Window with a view
Kiran Narain

Window boxes lend colour to a house
Window boxes lend colour to a house

THOSE living in flats and rooms without any scope for gardening can grow flowers on their windowsills. Particularly suited for town houses or flats, window boxes add colour to the house, and even to the entire street as is the fashion in Europe.

Window boxes can be made of wood, sheet metal, plastic, wrought iron or fibreglass. The preferred size is six inches wide and eight to nine inches deep, running across the length of the windowsill on which it is to rest. However, care must be taken to limit the size and use strong material since they have to carry a great deal of weight and are exposed to different elements of nature like rain, sun, and dust etc. If wood is being used, very strong hard wood must be used and the boxes be painted in a colour of your choice from outside giving a coating of tar in the inside. Ideally, portable inside metal liners that can be taken out and replaced should be used. Strong iron brackets should be driven into the wall, at regular intervals, to support the weight (say about one running foot of the box with plants will weigh nearly 30 kg) ensuring that all of them are fixed securely.

The gardeners can exhibit the well-grown pots in the window box or grow them in the box itself. For the latter, the box will need about one inch drainage holes spaced about nine inches apart. Each of these holes should be covered with an inverted crock. A layer of smaller broken crocks or small pebbles with the layer of moss or coconut fibre under the soil will look after good drainage. The soil should consist of three parts loam, one part moss, one part leaf mould and half part of sharp sand with a layer of organic manure on the top.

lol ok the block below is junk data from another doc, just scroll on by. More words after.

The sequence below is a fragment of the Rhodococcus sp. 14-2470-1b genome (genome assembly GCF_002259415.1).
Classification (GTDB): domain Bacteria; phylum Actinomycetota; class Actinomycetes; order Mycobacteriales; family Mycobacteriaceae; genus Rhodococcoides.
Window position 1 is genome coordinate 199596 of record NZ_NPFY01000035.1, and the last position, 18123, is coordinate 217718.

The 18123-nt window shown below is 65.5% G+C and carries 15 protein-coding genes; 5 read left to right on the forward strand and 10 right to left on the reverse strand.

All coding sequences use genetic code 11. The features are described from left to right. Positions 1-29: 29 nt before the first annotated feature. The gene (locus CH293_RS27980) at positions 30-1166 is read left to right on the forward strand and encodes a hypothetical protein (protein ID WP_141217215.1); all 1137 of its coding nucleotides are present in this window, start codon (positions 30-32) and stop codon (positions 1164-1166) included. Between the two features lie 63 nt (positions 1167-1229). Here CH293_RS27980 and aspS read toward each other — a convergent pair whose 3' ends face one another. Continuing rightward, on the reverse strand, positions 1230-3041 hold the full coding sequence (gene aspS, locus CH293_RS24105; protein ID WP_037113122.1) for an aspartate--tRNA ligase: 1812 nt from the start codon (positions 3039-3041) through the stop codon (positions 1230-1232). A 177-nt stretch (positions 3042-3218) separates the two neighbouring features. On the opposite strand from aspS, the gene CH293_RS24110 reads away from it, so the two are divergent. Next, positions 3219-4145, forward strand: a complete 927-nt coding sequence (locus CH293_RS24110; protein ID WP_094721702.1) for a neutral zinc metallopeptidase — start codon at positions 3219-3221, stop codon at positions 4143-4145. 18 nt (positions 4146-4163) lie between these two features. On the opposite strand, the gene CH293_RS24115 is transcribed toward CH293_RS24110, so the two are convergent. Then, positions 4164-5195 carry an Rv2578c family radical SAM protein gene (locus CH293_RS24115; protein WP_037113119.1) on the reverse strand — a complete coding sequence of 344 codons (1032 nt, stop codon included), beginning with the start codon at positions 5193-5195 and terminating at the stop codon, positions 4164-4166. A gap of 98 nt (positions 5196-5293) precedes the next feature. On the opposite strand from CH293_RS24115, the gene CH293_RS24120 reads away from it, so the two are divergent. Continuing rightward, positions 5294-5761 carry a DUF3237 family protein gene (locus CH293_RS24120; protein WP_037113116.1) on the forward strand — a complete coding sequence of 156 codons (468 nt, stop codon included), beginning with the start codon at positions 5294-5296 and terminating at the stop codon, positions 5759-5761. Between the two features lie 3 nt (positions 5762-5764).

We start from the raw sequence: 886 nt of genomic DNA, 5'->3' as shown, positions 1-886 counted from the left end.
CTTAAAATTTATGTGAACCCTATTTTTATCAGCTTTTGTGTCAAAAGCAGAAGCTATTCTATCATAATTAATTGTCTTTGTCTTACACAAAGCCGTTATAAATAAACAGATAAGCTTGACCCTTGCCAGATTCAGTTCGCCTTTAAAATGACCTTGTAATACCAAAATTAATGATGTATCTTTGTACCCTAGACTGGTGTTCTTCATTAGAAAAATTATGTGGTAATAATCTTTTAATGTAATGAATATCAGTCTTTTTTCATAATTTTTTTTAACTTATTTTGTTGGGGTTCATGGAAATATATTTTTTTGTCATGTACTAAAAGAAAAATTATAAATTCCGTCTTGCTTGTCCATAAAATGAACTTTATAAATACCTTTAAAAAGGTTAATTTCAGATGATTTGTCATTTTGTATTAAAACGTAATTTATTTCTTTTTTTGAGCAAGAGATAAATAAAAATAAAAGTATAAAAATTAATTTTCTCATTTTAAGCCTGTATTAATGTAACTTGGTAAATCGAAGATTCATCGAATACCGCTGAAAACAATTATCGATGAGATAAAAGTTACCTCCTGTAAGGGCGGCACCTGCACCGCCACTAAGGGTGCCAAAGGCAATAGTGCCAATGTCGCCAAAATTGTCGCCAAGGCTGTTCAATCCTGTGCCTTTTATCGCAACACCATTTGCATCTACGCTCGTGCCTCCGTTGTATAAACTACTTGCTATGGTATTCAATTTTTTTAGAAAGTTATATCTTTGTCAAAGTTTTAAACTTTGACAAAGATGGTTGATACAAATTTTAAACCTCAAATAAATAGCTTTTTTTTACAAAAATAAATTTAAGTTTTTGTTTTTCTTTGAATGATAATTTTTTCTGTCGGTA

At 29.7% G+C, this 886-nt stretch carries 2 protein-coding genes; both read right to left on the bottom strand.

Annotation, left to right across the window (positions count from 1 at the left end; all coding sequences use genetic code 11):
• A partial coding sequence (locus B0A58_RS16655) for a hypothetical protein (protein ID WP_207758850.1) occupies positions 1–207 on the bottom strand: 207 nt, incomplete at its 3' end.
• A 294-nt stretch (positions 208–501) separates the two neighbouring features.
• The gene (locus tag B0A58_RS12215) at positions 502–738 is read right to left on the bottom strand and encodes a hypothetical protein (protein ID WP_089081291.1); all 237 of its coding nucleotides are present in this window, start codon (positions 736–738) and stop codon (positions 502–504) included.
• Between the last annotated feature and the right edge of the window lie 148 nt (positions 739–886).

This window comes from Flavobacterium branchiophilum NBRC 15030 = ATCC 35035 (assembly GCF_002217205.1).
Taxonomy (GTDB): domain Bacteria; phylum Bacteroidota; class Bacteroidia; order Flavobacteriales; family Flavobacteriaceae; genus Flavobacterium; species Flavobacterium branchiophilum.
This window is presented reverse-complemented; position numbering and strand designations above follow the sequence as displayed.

After thorough watering to settle the soil within about an inch of the top level, small plants of choice can be planted and soil firmed around them. However, for a better display in your window, you may get flowering pots from the nursery and arrange them in the box camouflaging them with a layer of coconut fibre or thermocol nuggets (like the ones in bean bags). Using plastic pots reduce the weight also. The top layer of moss, fibre or thermocol will not only check rain splashing the soil on to the windowpanes but would also retain moisture for longer periods. A tray each under the pot, to catch surplus water will save you from complaints from neighbours downstairs.

While selecting your plants for the window boxes the colour and growing pattern of the plant would be vital. Choose colours that do not merge against the colour of the wall and avoid selecting tall plants for the window. Some of the plants could be of trailing nature while others around the corners could climb up or may be comparatively taller. Usually geraniums of all kinds, especially the ivy-leaved trailing ones, petunias, calceolaria, pansy, dwarf antirrhinum, verbena, lobelias, alyssum, dwarf marigold, nasturtiums, kalanchoe and cascading chrysanthemums make good specimens. Small evergreens like syngoniums, asparagus, Cyprus and chlorophytum add character to flowering plants. Remember to put sun-loving plants in a south-facing window and shade loving ones in the north.

It is good practice to give liquid manure every two to three weeks during growing seasons as also to remove spent flowers promptly. Watering should be done in the evenings preferably. Constant watering will pack the soil in due course of time, so loosening it occasionally would be necessary.